States reconsider life behind bars for youth
With nearly 2,400 inmates sentenced to life as juveniles, the U.S. is the only nation imposing the mandate on children.
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The frequent citing of cases like Allen's bothers supporters of the sentence, who say such examples are hardly representative. Generally, the mandate is saved for such extreme offenses as multiple murders, killing of a police officer, aggravated sexual assault, and murder of a child.Skip to next paragraph
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"These guys are the worst of the worst," says Jennifer Bishop-Jenkins, whose pregnant sister and brother-in-law were murdered by a 16-year-old in their Winnetka, Ill., townhome in 1990. She acknowledges automatic sentencing has probably punished a few juveniles unfairly, but notes that such individuals can always appeal for clemency. What she doesn't understand is bringing offenders back for hearings that, in her mind, would only unearth the past for the families of victims who thought they'd seen their loved ones' killers put away forever.
Ms. Bishop-Jenkins and her sister, Jeanne Bishop, are both prominent victim activists against the death penalty, and helped in the case that got the juvenile death penalty overturned by the Supreme Court three years ago. Now, they both say, they feel betrayed by the same allies with whom they fought against the death penalty, who never sought their input on this issue.
"Once you say this person could get out someday through this mechanism, you've just placed a crushing burden on the hearts and minds of the victims' families," says Jeanne Bishop, a Cook County public defender who has also defended juveniles. She and her sister both support getting rid of the mandatory sentencing and giving judges more discretion, but worry that in all the talk of the human rights of juvenile offenders, the rights of victims are being forgotten.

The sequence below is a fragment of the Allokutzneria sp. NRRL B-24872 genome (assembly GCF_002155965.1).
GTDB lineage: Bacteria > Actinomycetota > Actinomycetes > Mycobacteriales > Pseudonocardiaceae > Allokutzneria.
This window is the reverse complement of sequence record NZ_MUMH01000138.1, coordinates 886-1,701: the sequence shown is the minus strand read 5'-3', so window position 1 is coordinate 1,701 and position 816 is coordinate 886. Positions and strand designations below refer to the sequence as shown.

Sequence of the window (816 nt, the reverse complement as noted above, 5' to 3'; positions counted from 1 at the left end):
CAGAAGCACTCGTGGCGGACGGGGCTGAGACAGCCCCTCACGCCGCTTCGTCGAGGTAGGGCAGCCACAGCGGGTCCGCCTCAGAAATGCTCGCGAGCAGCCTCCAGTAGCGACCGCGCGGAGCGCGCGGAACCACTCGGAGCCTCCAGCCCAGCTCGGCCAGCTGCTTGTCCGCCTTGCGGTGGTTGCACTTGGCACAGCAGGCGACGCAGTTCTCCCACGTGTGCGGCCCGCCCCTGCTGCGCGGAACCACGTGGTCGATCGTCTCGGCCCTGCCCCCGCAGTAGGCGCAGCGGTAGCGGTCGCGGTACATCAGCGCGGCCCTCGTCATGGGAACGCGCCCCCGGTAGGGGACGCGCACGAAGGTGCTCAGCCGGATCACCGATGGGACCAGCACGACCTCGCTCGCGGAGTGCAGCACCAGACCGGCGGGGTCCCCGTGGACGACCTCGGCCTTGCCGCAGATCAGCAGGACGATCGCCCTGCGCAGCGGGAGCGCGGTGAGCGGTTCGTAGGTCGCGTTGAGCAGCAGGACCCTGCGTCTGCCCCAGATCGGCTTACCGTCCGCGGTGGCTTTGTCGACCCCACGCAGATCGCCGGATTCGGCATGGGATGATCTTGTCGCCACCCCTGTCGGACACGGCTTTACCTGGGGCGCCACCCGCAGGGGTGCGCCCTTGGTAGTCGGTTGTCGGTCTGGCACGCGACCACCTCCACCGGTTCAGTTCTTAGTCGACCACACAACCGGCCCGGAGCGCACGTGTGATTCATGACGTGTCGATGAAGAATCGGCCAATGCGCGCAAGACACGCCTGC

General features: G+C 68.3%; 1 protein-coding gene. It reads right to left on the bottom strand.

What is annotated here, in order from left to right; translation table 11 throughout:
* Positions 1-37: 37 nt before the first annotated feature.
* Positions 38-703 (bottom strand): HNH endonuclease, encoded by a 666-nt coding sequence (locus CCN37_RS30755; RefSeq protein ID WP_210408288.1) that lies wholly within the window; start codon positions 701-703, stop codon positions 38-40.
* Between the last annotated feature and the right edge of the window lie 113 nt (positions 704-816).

The current legislation in Illinois is unlikely to go anywhere, with its key sponsor backing away last week and saying more time is needed to dialogue with victims. Reform advocates hope to have new legislation introduced in the near future. Colorado outlawed juvenile life without parole in 2006, and legislation is pending in Michigan, Florida, Nebraska, and California, while a few other states are experiencing grass-roots efforts.
Some activists against the sentence say they hope they can work with victims' families to take their concerns into account even as they do away with the sentence. In Michigan, where a set of bills is before both the Senate and the House, activists have had some success building dialogue with victims, says Deborah LaBelle, a human rights attorney based in Ann Arbor and director of the ACLU's Juvenile Life Without Parole Initiative.
"We need to allow both voices to be heard," says Ms. LaBelle. But she feels strongly that the sentence is inappropriate for youth. "As every parent knows and as every social scientist understands, this is a time of ill-thought-out, impulsive lack of judgment, problematic years… To throw them away and say you're irredeemable as a child is a disturbing social concept."